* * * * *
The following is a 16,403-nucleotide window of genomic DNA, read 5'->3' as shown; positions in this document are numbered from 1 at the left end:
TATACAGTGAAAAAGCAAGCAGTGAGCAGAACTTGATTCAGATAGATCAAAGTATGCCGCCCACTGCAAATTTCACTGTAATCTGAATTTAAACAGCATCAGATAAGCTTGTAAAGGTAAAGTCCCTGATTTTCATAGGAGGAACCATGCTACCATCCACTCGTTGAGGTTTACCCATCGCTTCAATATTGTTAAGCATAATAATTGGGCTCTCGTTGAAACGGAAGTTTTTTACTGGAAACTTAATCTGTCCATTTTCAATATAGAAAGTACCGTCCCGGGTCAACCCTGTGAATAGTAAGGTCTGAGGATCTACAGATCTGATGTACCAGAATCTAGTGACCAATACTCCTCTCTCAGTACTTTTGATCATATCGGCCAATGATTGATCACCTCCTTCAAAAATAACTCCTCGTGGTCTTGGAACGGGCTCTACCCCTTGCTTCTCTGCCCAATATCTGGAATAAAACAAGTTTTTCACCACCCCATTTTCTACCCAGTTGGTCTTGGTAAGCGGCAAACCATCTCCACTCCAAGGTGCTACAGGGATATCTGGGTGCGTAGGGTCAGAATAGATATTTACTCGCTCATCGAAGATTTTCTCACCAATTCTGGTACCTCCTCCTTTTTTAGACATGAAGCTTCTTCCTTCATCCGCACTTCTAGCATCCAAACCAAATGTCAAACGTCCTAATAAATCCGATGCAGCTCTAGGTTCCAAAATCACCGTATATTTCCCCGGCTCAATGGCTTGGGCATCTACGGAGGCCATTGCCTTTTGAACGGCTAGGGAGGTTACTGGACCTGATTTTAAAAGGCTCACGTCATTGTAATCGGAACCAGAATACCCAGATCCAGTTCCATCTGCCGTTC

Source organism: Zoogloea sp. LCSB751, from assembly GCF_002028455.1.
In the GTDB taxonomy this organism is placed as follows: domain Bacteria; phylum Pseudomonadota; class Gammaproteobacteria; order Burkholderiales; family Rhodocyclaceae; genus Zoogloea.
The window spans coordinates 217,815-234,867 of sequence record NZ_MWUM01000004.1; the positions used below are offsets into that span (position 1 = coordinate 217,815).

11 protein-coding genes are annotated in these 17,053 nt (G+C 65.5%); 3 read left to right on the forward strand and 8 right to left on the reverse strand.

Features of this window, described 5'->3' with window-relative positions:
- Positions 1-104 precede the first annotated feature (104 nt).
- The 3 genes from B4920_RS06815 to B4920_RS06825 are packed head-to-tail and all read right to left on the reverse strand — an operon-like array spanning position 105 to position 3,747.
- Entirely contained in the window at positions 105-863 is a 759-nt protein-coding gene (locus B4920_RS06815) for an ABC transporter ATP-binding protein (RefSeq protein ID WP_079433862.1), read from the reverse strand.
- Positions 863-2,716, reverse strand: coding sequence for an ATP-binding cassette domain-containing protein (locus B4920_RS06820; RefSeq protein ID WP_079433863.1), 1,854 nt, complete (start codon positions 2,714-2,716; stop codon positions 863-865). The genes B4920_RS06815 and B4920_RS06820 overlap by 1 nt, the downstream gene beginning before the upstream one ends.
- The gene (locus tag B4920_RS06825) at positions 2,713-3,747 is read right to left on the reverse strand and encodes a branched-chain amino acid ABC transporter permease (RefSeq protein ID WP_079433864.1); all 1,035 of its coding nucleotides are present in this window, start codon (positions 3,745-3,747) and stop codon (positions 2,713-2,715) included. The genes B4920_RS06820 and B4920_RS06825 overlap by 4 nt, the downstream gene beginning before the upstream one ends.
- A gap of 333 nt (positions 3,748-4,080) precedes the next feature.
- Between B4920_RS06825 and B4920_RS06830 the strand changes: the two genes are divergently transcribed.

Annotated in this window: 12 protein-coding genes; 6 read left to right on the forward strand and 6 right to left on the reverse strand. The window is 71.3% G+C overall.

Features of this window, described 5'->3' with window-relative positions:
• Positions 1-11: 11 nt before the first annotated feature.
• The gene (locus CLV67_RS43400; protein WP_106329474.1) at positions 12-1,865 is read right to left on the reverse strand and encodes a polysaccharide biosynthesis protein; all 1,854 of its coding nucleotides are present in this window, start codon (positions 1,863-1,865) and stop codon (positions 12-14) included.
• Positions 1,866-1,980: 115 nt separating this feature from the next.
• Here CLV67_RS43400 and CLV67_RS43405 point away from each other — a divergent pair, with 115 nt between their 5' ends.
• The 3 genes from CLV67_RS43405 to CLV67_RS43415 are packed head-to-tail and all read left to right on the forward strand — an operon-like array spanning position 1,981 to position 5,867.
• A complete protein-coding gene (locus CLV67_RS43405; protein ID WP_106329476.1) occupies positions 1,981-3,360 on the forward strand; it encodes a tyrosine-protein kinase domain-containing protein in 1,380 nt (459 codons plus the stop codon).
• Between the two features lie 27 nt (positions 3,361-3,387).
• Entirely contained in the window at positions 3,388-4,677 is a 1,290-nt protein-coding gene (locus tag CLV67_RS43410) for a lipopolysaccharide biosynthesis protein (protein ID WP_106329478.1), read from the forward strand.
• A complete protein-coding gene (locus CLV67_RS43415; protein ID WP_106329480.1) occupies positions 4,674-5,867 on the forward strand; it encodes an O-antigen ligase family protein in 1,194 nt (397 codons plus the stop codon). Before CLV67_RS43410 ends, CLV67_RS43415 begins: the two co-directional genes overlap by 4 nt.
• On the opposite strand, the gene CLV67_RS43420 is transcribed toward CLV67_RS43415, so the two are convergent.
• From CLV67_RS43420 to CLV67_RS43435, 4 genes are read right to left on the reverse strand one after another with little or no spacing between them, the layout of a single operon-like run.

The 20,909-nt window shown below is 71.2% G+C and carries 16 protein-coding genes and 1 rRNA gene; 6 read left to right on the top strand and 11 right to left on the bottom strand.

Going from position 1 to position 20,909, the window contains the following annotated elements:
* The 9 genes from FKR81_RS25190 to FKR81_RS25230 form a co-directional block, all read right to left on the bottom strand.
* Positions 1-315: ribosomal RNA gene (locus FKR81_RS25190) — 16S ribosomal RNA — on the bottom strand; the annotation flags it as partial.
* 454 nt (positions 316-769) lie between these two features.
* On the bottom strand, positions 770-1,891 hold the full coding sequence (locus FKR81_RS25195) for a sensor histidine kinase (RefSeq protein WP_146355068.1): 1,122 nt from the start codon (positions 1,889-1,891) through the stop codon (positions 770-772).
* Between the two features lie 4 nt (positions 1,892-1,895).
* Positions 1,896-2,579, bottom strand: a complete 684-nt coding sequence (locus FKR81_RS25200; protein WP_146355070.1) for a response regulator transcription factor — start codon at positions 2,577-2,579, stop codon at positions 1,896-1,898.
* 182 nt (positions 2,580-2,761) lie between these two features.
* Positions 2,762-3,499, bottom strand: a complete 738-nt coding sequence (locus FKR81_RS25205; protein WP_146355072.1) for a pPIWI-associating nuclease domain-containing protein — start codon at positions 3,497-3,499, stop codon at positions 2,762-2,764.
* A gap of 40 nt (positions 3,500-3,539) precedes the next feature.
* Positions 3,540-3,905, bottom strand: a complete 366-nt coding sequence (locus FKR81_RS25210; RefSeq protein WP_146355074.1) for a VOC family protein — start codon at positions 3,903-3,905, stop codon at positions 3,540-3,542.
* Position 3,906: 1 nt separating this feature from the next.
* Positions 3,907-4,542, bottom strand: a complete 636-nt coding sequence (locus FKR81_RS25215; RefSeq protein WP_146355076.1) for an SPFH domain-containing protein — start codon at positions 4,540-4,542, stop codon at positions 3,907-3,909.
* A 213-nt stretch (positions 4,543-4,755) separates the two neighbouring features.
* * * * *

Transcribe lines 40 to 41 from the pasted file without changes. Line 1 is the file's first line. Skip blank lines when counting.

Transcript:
* Position 3,906: 1 nt separating this feature from the next.
* Positions 3,907-4,542, bottom strand: a complete 636-nt coding sequence (locus FKR81_RS25215; RefSeq protein WP_146355076.1) for an SPFH domain-containing protein — start codon at positions 4,540-4,542, stop codon at positions 3,907-3,909.